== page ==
Effective policing

HAVING read the County Times report of April 19 about ‘upset residents warned over crime response’, and Chief Inspector Sharon Parker’s response to reassure the public, I despair.

I joined Sussex Police as a Special Constable in 1973, becoming a regular in 1975, working the district from 1980 to retirement in 2001. Having grown up living in Roffey I feel qualified in speaking.

To gain the trust and respect of the community it is necessary to have a visible and approachable presence. Most importantly a ‘cop shop’ open at all hours with a uniform patrol presence in the town centre.

Having noted comments concerning vandalism and anti-social behaviour I feel despondent. Firm but friendly policing from a local station with custody facilities is the only way to effectively deal with problems. The implementation of custody centres necessitating a journey to Crawley was the death-knell.

Reliance on CCTV and acceptance of crime numbers without necessary inquiries or attendance is a recipe for disaster leading to lack of faith and vigilante behaviour.

It is not rocket science to know that issuing fixed penalty tickets for being a public nuisance is a waste of time. Instantaneous arrest and detention has a sobering effect - especially if bitten by a police dog.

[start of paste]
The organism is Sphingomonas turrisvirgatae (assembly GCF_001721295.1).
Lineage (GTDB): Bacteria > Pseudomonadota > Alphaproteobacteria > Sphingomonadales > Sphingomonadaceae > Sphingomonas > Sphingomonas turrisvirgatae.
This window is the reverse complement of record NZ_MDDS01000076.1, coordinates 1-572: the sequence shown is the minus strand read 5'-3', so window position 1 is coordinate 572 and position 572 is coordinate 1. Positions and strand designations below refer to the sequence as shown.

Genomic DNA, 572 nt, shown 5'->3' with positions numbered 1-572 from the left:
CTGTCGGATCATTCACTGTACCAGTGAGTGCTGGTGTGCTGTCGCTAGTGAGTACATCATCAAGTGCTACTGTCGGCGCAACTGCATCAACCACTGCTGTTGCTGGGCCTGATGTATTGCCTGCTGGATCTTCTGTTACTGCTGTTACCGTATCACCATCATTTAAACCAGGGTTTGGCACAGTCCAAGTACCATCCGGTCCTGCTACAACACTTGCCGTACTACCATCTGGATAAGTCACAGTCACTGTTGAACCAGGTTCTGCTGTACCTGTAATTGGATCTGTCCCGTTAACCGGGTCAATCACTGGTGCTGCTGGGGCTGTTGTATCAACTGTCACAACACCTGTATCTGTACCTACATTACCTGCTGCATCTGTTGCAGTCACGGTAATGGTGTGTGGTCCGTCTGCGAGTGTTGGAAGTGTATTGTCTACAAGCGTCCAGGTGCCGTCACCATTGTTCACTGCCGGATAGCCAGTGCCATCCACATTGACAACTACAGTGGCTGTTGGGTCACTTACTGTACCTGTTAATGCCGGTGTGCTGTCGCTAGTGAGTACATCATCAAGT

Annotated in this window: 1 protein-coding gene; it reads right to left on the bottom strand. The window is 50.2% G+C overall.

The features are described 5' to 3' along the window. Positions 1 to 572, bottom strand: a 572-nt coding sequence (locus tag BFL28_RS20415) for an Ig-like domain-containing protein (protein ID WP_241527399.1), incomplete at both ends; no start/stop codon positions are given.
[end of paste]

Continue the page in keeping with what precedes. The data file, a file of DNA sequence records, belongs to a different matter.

I am sure the rules of engagement have changed due to financial restrictions however if a safe and secure environment is to be achieved a visible presence is required.

May I suggest the dwindling police available actually work anti-social hours with senior supervisors complementing the few. Get out on late and night shifts and use common sense, especially discretion.

In 1996 I detected a decline in morale and effective local policing, especially disposing of village based officers who were knowledgeable, proud and loyal.

During a routine meet the troops at a briefing session, I invited Deputy Chief Constable Maria Wallis to accompany me for a shift. The senior figure worked a late turn shift learning a lot and enjoying the experience.

I did make the point of explaining my concerns as to the quality of service the public were receiving due to financial considerations, being shortly after posted to Pulborough.

Perhaps Her Majesty’s Inspectorate of Constabulary and the Home Office wish failure of the present system.

In Surrey private firms were recently invited to take over responsibilities including investigating crimes, managing intelligence, patrolling neighbourhoods and collecting CCTV footage. The Independent Police Complaints Commission is voicing concerns.

Leadership from members of the police authority assigned to the district is vital, especially if made aware of complaints from internal or external sources.

Locally appointed magistrates operating in the district they live complements the situation.

PAUL HAMLIN

The Street, Capel